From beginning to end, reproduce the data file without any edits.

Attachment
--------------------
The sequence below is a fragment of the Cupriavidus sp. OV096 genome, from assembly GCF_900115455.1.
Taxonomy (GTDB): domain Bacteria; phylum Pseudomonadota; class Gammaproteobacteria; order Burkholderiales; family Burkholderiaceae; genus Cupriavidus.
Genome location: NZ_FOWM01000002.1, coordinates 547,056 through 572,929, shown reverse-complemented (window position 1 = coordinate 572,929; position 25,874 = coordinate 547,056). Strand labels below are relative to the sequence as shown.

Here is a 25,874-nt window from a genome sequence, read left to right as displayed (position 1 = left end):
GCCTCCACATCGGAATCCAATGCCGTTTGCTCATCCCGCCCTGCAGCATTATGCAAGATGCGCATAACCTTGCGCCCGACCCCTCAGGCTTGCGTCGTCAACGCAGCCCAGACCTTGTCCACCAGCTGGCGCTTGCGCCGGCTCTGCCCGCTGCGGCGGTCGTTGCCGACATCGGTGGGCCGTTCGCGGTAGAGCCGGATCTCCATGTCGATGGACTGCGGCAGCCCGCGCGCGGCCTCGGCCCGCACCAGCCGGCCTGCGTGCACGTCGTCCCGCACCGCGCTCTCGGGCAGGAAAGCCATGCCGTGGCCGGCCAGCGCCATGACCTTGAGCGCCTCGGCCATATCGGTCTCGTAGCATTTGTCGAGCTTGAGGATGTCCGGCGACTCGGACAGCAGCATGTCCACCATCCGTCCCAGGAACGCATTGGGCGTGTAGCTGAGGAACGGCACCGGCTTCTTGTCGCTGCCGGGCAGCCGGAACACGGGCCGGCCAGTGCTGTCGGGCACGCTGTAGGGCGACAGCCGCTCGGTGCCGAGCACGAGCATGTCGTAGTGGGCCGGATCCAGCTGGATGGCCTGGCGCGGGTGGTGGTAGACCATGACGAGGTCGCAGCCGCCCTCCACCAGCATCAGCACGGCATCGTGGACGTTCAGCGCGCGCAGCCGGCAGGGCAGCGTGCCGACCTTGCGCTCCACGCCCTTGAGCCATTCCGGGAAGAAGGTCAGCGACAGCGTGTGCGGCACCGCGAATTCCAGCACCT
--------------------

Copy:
The sequence below is a fragment of the Cupriavidus sp. OV096 genome, from assembly GCF_900115455.1.
Taxonomy (GTDB): domain Bacteria; phylum Pseudomonadota; class Gammaproteobacteria; order Burkholderiales; family Burkholderiaceae; genus Cupriavidus.
Genome location: NZ_FOWM01000002.1, coordinates 547,056 through 572,929, shown reverse-complemented (window position 1 = coordinate 572,929; position 25,874 = coordinate 547,056). Strand labels below are relative to the sequence as shown.

Here is a 25,874-nt window from a genome sequence, read left to right as displayed (position 1 = left end):
GCCTCCACATCGGAATCCAATGCCGTTTGCTCATCCCGCCCTGCAGCATTATGCAAGATGCGCATAACCTTGCGCCCGACCCCTCAGGCTTGCGTCGTCAACGCAGCCCAGACCTTGTCCACCAGCTGGCGCTTGCGCCGGCTCTGCCCGCTGCGGCGGTCGTTGCCGACATCGGTGGGCCGTTCGCGGTAGAGCCGGATCTCCATGTCGATGGACTGCGGCAGCCCGCGCGCGGCCTCGGCCCGCACCAGCCGGCCTGCGTGCACGTCGTCCCGCACCGCGCTCTCGGGCAGGAAAGCCATGCCGTGGCCGGCCAGCGCCATGACCTTGAGCGCCTCGGCCATATCGGTCTCGTAGCATTTGTCGAGCTTGAGGATGTCCGGCGACTCGGACAGCAGCATGTCCACCATCCGTCCCAGGAACGCATTGGGCGTGTAGCTGAGGAACGGCACCGGCTTCTTGTCGCTGCCGGGCAGCCGGAACACGGGCCGGCCAGTGCTGTCGGGCACGCTGTAGGGCGACAGCCGCTCGGTGCCGAGCACGAGCATGTCGTAGTGGGCCGGATCCAGCTGGATGGCCTGGCGCGGGTGGTGGTAGACCATGACGAGGTCGCAGCCGCCCTCCACCAGCATCAGCACGGCATCGTGGACGTTCAGCGCGCGCAGCCGGCAGGGCAGCGTGCCGACCTTGCGCTCCACGCCCTTGAGCCATTCCGGGAAGAAGGTCAGCGACAGCGTGTGCGGCACCGCGAATTCCAGCACCT